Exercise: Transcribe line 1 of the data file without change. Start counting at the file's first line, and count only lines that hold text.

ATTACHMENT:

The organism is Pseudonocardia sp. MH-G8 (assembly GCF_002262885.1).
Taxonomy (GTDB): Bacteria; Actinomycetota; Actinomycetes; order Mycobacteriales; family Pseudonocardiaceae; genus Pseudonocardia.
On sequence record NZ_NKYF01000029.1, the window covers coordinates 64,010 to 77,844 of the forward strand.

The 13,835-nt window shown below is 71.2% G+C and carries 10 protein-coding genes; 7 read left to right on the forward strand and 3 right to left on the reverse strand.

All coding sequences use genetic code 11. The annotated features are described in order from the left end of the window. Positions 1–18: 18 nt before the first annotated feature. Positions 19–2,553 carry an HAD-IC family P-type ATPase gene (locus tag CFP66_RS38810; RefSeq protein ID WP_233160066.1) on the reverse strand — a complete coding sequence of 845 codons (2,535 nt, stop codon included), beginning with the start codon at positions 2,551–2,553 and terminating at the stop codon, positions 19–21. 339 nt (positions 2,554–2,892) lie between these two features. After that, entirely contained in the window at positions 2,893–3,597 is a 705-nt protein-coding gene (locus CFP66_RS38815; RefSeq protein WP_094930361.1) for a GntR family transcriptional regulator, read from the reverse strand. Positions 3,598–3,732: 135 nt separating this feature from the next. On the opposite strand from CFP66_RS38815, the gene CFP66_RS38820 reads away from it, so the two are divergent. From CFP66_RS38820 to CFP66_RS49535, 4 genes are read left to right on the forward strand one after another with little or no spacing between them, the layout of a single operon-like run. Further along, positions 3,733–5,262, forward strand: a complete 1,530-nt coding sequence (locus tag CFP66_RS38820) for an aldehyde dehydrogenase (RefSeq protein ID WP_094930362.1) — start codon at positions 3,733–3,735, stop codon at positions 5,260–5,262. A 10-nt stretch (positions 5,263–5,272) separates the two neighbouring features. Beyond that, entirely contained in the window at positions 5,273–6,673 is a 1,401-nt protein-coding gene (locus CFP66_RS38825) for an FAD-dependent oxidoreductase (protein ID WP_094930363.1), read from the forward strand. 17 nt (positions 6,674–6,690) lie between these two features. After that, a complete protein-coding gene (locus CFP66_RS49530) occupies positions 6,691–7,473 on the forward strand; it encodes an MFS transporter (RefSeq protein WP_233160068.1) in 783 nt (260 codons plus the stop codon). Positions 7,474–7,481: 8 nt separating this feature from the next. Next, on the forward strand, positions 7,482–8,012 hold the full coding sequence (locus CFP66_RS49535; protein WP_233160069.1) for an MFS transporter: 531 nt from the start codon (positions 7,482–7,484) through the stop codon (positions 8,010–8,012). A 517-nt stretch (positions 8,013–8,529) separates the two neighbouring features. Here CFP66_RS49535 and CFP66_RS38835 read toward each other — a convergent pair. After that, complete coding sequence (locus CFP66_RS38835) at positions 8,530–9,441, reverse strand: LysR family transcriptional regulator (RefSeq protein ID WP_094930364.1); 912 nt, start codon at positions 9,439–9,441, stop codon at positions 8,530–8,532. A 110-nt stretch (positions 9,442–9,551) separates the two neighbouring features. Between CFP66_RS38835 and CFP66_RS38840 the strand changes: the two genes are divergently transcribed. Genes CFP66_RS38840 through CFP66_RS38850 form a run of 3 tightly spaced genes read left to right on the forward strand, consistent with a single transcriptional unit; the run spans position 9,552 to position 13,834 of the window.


The organism is Pseudonocardia sp. MH-G8 (assembly GCF_002262885.1).